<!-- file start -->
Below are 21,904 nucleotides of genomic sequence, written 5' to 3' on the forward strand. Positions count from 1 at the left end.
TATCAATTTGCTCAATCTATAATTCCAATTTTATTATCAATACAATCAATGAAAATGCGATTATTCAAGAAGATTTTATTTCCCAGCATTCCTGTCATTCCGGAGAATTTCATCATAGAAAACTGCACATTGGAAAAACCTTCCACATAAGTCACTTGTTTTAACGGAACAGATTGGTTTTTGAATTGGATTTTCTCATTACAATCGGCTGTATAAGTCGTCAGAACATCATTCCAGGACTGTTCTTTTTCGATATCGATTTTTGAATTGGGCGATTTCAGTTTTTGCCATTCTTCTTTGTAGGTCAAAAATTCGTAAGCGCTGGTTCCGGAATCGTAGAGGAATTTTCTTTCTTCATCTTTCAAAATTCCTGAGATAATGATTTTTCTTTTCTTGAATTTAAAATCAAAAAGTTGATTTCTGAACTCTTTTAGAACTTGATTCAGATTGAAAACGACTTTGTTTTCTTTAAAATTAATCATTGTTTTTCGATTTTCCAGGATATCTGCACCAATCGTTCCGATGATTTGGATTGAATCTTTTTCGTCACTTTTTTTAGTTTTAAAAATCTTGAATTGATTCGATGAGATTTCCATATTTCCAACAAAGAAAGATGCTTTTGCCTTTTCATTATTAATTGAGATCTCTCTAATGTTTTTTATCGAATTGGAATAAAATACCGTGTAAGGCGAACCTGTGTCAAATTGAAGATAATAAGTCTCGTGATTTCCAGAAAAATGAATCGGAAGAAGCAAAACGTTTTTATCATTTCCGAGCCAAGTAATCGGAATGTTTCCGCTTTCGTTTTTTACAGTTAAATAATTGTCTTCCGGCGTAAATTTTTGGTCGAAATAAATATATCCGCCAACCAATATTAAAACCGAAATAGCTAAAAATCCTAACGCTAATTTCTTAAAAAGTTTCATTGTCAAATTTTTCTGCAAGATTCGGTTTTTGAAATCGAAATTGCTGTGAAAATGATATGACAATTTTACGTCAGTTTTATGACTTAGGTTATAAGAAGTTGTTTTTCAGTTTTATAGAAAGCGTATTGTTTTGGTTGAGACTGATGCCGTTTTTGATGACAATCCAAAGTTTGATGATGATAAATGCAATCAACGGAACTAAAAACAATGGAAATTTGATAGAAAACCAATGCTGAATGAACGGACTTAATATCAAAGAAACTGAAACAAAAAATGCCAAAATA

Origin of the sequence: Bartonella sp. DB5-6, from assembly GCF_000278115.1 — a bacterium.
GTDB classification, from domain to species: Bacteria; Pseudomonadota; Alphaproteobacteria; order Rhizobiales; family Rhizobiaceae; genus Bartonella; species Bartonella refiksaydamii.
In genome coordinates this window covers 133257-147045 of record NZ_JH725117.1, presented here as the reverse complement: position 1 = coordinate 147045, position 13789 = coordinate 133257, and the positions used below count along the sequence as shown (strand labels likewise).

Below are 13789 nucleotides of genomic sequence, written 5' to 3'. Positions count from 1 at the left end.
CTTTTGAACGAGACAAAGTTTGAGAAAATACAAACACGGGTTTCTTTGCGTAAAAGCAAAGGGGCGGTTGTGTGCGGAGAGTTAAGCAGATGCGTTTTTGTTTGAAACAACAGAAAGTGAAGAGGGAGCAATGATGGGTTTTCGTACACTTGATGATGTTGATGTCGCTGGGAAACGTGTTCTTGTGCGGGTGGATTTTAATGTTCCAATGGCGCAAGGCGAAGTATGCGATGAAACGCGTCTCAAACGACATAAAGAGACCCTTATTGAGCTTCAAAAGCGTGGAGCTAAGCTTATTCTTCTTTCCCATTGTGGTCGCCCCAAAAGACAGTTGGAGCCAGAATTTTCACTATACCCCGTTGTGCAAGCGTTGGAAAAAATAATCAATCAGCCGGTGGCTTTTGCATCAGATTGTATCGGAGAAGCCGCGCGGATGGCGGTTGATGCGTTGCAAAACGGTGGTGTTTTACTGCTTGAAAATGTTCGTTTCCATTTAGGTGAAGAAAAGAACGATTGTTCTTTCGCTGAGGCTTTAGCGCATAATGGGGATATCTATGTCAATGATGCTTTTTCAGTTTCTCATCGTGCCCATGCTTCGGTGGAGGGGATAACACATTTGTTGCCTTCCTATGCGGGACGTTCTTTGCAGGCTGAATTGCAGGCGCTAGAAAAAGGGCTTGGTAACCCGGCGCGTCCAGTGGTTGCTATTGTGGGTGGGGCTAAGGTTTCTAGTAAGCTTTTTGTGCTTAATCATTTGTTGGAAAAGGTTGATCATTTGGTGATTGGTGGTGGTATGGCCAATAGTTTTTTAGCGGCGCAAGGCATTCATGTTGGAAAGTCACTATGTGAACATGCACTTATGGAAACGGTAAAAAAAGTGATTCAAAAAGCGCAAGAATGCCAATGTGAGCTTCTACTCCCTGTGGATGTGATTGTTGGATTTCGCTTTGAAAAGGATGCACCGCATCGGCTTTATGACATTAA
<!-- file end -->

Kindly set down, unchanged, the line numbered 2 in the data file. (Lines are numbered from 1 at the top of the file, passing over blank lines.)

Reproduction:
TATCAATTTGCTCAATCTATAATTCCAATTTTATTATCAATACAATCAATGAAAATGCGATTATTCAAGAAGATTTTATTTCCCAGCATTCCTGTCATTCCGGAGAATTTCATCATAGAAAACTGCACATTGGAAAAACCTTCCACATAAGTCACTTGTTTTAACGGAACAGATTGGTTTTTGAATTGGATTTTCTCATTACAATCGGCTGTATAAGTCGTCAGAACATCATTCCAGGACTGTTCTTTTTCGATATCGATTTTTGAATTGGGCGATTTCAGTTTTTGCCATTCTTCTTTGTAGGTCAAAAATTCGTAAGCGCTGGTTCCGGAATCGTAGAGGAATTTTCTTTCTTCATCTTTCAAAATTCCTGAGATAATGATTTTTCTTTTCTTGAATTTAAAATCAAAAAGTTGATTTCTGAACTCTTTTAGAACTTGATTCAGATTGAAAACGACTTTGTTTTCTTTAAAATTAATCATTGTTTTTCGATTTTCCAGGATATCTGCACCAATCGTTCCGATGATTTGGATTGAATCTTTTTCGTCACTTTTTTTAGTTTTAAAAATCTTGAATTGATTCGATGAGATTTCCATATTTCCAACAAAGAAAGATGCTTTTGCCTTTTCATTATTAATTGAGATCTCTCTAATGTTTTTTATCGAATTGGAATAAAATACCGTGTAAGGCGAACCTGTGTCAAATTGAAGATAATAAGTCTCGTGATTTCCAGAAAAATGAATCGGAAGAAGCAAAACGTTTTTATCATTTCCGAGCCAAGTAATCGGAATGTTTCCGCTTTCGTTTTTTACAGTTAAATAATTGTCTTCCGGCGTAAATTTTTGGTCGAAATAAATATATCCGCCAACCAATATTAAAACCGAAATAGCTAAAAATCCTAACGCTAATTTCTTAAAAAGTTTCATTGTCAAATTTTTCTGCAAGATTCGGTTTTTGAAATCGAAATTGCTGTGAAAATGATATGACAATTTTACGTCAGTTTTATGACTTAGGTTATAAGAAGTTGTTTTTCAGTTTTATAGAAAGCGTATTGTTTTGGTTGAGACTGATGCCGTTTTTGATGACAATCCAAAGTTTGATGATGATAAATGCAATCAACGGAACTAAAAACAATGGAAATTTGATAGAAAACCAATGCTGAATGAACGGACTTAATATCAAAGAAACTGAAACAAAAAATGCCAAAATA